Sophocles' Oedipus the King

In the tragedy Oedipus the King by Sophocles, Oedipus's brother-in-law (Jocasta's brother) Creon is a good example of the modern-day saying "Don't shoot the messenger" particularly in terms of Oedipus'sreaction to Tiresias's earlier prophesy that Oedipus would kill Laius and marry Jocasta.Oedipus and Creon are also very opposite one another in their attitudes, behavior, and piety. Although Creon eventually develops into a more complex, even wrathful character in the two later tragedies by Sophocles built on Oedipus the King (Antigone and Oedipus at Colonus) Creon in thisfirst of the three plays is calm, reasonable, matter-of-fact, and uninterested in exercising power by being King; while Oedipus is quite the opposite:anxious; unreasonable; prideful; interested in maintaining power, and disrespectful of the Gods.Throughout the play Oedipus shows hubris while Creon shows humility.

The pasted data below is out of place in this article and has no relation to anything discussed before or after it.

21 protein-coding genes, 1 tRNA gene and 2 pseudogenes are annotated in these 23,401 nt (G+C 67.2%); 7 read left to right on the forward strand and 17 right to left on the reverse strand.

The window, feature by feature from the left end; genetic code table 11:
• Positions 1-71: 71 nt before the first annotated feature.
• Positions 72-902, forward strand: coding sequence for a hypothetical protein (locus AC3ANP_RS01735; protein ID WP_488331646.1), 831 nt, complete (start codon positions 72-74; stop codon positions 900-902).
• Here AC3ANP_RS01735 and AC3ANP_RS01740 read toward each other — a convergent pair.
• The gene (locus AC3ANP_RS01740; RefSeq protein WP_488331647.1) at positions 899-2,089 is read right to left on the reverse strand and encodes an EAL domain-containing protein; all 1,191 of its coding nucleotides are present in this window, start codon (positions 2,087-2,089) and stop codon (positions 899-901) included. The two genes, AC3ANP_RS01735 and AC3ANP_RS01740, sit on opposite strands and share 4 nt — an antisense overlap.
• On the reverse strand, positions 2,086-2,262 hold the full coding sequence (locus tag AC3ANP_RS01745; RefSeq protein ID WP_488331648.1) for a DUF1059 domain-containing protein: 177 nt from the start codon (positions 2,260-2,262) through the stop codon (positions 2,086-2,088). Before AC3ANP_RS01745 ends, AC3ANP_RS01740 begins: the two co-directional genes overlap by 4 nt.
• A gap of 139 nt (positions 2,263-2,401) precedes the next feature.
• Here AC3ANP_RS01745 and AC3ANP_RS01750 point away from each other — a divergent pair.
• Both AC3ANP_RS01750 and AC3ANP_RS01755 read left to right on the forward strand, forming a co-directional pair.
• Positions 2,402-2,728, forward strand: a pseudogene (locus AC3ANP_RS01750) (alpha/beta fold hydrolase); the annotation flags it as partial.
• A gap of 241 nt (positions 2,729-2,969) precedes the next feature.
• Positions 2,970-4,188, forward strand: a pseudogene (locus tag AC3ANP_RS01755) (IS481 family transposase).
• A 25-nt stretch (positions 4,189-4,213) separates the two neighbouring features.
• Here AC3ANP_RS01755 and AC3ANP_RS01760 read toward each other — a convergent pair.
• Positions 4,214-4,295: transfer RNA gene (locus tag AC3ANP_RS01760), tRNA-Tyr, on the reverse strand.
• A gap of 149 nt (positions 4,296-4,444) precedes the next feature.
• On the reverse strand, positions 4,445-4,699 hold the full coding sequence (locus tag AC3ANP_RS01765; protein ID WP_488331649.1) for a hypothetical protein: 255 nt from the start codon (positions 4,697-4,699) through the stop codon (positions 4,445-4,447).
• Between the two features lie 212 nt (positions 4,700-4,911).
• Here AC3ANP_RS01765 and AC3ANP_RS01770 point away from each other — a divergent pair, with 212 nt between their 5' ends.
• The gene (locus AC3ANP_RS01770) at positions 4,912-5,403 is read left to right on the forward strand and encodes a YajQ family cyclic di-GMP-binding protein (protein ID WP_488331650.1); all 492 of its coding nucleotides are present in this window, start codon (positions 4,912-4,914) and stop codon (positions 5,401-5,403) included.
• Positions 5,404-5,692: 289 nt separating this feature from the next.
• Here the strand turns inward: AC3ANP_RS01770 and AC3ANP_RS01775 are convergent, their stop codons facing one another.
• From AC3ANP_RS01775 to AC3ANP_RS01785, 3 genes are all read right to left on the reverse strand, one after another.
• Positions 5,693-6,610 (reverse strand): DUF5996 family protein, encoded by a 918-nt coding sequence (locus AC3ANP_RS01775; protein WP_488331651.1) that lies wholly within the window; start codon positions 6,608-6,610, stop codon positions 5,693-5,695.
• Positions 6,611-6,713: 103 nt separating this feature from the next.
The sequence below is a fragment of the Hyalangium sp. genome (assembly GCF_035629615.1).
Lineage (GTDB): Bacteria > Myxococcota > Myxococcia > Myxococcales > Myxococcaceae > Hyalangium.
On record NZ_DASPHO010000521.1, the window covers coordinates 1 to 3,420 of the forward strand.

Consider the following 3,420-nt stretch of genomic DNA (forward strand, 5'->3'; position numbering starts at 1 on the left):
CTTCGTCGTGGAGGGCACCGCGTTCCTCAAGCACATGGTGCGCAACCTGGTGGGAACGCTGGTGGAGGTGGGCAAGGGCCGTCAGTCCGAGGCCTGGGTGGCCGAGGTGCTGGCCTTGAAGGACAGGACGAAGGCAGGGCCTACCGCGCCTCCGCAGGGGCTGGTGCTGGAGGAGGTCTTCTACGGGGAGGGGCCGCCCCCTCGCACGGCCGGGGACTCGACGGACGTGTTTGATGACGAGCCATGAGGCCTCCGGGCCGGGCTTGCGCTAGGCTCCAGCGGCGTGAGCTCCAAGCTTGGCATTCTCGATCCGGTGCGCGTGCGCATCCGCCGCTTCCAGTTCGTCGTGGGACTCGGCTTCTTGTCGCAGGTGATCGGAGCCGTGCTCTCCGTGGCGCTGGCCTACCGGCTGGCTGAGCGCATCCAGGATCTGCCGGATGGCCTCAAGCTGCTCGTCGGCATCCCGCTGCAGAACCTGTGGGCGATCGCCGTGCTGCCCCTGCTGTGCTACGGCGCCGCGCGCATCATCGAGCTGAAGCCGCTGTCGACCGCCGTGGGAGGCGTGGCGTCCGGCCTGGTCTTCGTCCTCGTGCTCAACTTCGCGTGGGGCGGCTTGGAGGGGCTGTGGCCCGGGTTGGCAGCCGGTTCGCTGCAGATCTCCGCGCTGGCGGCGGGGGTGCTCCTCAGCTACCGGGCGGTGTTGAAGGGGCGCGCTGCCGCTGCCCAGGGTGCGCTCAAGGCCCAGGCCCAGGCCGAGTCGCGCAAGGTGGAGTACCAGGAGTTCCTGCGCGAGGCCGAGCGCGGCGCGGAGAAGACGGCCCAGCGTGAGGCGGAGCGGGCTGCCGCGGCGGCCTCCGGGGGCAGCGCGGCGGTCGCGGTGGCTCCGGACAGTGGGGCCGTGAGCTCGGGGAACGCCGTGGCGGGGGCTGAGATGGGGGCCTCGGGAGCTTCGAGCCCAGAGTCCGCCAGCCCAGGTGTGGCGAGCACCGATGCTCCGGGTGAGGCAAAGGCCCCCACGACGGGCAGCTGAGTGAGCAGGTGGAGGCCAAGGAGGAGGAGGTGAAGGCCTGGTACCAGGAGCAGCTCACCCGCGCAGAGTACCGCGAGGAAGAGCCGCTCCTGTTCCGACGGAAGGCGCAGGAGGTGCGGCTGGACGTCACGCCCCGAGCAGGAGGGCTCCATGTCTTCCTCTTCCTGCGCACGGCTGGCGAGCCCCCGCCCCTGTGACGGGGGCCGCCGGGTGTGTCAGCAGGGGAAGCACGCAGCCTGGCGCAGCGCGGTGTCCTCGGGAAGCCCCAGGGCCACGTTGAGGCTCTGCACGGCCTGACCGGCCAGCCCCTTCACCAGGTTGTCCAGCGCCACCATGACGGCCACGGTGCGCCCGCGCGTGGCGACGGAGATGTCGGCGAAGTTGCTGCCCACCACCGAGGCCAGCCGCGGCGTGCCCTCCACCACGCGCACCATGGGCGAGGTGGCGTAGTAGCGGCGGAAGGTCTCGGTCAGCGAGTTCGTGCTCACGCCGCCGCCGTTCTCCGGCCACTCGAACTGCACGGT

A symptom of the hubris of Oedipus is that he refuses to accept the truth if the truth displeases him.For example, when Oedipusfirst speaks with Tiresias, he concludes that Tiresias and Creon must have conspired together against him to oust him from the throne so Creon can inherit Thebes.However, as Tiresias accurately tells Oedipus, (Sophocles, Oedipus the King line 434):"Creon is not your downfall, no, you are your own."
Although at the beginning of the play Oedipus strongly believes Creon has hatched a plot against him, Creon's own insistence, in lines 663-667, that he himself has no interest whatsoever in becoming King, rings true.As he states, "How could kingship please me more than influence, power without a qualm?I'm not that deluded yet, to reach for anything but privilege."Then, not content to have Oedipus simply take his word, Creon adds (lines 677-679):"Do you want proof?Go to Delphi yourself, examine the oracle and see if I'v…

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